You’ve got a degree, student loans to pay back and a deep need to make extra money. Starting a monetized website is one way to do that. But writing is not everyone’s strong suit, and good content is essential to creating a website that makes you money. When you’re trying to monetize your blog or website and feeling pressured to put out good work you can put too much pressure on yourself, and it can backfire into writer’s block.
Writer’s block can rear its ugly head when trying to showcase to the world our passion and knowledge. But there are some simple ways to unblock yourself and get those articles and education out to the world. Freelance writing sites are other places to pick up jobs and make extra money, but again it depends on your ability to write on the fly.
Even if you don’t have a blog to write, just simple writing tasks in any field can really throw you off your game if you don’t write often. It could be an email to your whole department with important information or just a project you will need to present. No matter what, having a few tricks to pull out of your sleeve can help you get back on track.
Here are 5 Exercises to Overcome Writer’s Block:
- Five Minute Free Writing
- Descriptive Writing of Random Object
- Letter or Email Writing to a Friend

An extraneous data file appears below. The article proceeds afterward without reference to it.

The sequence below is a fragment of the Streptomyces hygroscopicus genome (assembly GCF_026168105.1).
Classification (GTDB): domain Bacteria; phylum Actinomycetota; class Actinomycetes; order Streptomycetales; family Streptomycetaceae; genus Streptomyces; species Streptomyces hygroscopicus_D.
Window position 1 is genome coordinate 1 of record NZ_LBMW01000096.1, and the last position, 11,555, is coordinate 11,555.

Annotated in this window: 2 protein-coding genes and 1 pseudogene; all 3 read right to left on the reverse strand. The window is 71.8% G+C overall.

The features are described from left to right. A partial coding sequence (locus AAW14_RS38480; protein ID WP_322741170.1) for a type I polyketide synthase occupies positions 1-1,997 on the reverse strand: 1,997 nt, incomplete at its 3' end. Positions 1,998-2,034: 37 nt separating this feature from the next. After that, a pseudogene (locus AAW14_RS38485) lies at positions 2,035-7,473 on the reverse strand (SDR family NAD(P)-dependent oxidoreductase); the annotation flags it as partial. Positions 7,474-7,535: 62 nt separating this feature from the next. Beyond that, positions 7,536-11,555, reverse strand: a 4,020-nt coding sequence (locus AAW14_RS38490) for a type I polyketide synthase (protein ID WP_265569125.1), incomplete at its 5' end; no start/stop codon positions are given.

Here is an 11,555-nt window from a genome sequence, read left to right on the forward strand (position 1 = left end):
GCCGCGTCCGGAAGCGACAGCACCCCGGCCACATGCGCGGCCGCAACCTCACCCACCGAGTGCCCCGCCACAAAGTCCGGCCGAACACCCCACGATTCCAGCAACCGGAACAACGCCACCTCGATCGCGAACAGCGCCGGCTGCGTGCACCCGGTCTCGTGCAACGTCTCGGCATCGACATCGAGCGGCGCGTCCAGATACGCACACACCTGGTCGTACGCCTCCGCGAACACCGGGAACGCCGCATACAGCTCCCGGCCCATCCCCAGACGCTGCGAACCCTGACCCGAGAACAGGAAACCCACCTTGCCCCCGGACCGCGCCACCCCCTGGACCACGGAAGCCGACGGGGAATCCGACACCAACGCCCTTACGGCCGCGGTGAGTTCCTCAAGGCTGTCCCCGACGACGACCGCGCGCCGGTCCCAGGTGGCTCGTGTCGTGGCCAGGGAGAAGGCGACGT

- Reading for Writing
- Writing Badly for Fun
1. Five Minute Free Writing
This is a simple exercise that involves a “let loose” attitude and a timer or a page limit. Either set a timer for 2 minutes or a page limit of 1 – 2 pages and allow yourself to write freely using simple prompts if you need them.
Whatever you do just write till the time dings or you hit the end of your set pages. Don’t focus on writing a masterpiece, just work on getting words on a page. Feel free to jump from idea to idea if something pops into your mind in the writing flow. You can start with a dream you had about having dinner with Elvis which lands you to a PB & J and Banana sandwich which leads you to write about your favorite sandwich shop in the heart of downtown. Let the ideas and words flow freely and don’t try to force where the writing goes. If you can’t think of anything to write, simply write that you don’t know what to write until another thought pops into your head. Just write whatever comes to mind without restriction.
2. Descriptive Writing of Random Object
This one is just grabbing a pen and paper and picking one random object to describe. Commit to picking the first thing you look up and see. It could be a throw blanket, a meal of the person sitting next to you or even a dirty sock on your bedroom floor. Then write at least five sentences about it and use at least 3 of your senses to describe it. While this exercise seems simple, it can really take you out of your element and force your brain to grab for new words and ideas and get the creative juices flowing. You can do this exercise 2 or 3 times to really jump start your writing.
If you want to really challenge yourself and get creative, take yourself outside to find an interesting object that you can write about. What does the object look like? How did it get to be where it is now? What will happen to the object in the future?
3. Letter or Email Writing to a Friend